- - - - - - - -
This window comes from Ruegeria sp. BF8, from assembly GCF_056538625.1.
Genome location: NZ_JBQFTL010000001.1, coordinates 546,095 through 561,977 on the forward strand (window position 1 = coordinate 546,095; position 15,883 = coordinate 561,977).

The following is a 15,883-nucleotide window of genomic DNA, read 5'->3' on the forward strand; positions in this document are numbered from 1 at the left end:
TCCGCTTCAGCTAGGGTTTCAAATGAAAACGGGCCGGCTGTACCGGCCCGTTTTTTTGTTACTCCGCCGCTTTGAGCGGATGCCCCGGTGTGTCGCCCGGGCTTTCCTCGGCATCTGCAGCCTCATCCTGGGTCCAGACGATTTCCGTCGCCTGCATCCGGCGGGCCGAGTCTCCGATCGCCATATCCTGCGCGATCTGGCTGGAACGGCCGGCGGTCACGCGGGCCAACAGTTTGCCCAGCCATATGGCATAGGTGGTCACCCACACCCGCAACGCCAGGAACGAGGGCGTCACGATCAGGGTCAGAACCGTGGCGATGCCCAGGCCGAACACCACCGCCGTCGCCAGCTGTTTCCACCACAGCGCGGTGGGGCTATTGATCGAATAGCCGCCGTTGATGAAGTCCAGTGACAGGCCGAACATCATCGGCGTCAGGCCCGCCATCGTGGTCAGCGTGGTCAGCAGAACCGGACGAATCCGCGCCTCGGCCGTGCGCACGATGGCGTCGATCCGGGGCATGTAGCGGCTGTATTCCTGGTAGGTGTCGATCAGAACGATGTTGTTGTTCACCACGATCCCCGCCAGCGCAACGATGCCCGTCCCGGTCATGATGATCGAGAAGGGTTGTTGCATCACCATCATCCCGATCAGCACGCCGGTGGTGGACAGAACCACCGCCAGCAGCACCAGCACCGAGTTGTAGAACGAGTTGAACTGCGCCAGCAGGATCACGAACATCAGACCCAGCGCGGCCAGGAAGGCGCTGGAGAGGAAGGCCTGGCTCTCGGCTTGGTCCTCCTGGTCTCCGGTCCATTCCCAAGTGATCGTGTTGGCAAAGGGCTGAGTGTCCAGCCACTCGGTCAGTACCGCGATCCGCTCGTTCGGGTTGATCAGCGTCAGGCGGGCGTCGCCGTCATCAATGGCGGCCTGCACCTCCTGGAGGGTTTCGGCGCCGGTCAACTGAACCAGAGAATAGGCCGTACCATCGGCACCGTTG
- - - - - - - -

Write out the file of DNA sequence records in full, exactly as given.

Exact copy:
This window comes from Ruegeria sp. BF8, from assembly GCF_056538625.1.
Genome location: NZ_JBQFTL010000001.1, coordinates 546,095 through 561,977 on the forward strand (window position 1 = coordinate 546,095; position 15,883 = coordinate 561,977).

The following is a 15,883-nucleotide window of genomic DNA, read 5'->3' on the forward strand; positions in this document are numbered from 1 at the left end:
TCCGCTTCAGCTAGGGTTTCAAATGAAAACGGGCCGGCTGTACCGGCCCGTTTTTTTGTTACTCCGCCGCTTTGAGCGGATGCCCCGGTGTGTCGCCCGGGCTTTCCTCGGCATCTGCAGCCTCATCCTGGGTCCAGACGATTTCCGTCGCCTGCATCCGGCGGGCCGAGTCTCCGATCGCCATATCCTGCGCGATCTGGCTGGAACGGCCGGCGGTCACGCGGGCCAACAGTTTGCCCAGCCATATGGCATAGGTGGTCACCCACACCCGCAACGCCAGGAACGAGGGCGTCACGATCAGGGTCAGAACCGTGGCGATGCCCAGGCCGAACACCACCGCCGTCGCCAGCTGTTTCCACCACAGCGCGGTGGGGCTATTGATCGAATAGCCGCCGTTGATGAAGTCCAGTGACAGGCCGAACATCATCGGCGTCAGGCCCGCCATCGTGGTCAGCGTGGTCAGCAGAACCGGACGAATCCGCGCCTCGGCCGTGCGCACGATGGCGTCGATCCGGGGCATGTAGCGGCTGTATTCCTGGTAGGTGTCGATCAGAACGATGTTGTTGTTCACCACGATCCCCGCCAGCGCAACGATGCCCGTCCCGGTCATGATGATCGAGAAGGGTTGTTGCATCACCATCATCCCGATCAGCACGCCGGTGGTGGACAGAACCACCGCCAGCAGCACCAGCACCGAGTTGTAGAACGAGTTGAACTGCGCCAGCAGGATCACGAACATCAGACCCAGCGCGGCCAGGAAGGCGCTGGAGAGGAAGGCCTGGCTCTCGGCTTGGTCCTCCTGGTCTCCGGTCCATTCCCAAGTGATCGTGTTGGCAAAGGGCTGAGTGTCCAGCCACTCGGTCAGTACCGCGATCCGCTCGTTCGGGTTGATCAGCGTCAGGCGGGCGTCGCCGTCATCAATGGCGGCCTGCACCTCCTGGAGGGTTTCGGCGCCGGTCAACTGAACCAGAGAATAGGCCGTACCATCGGCACCGTTG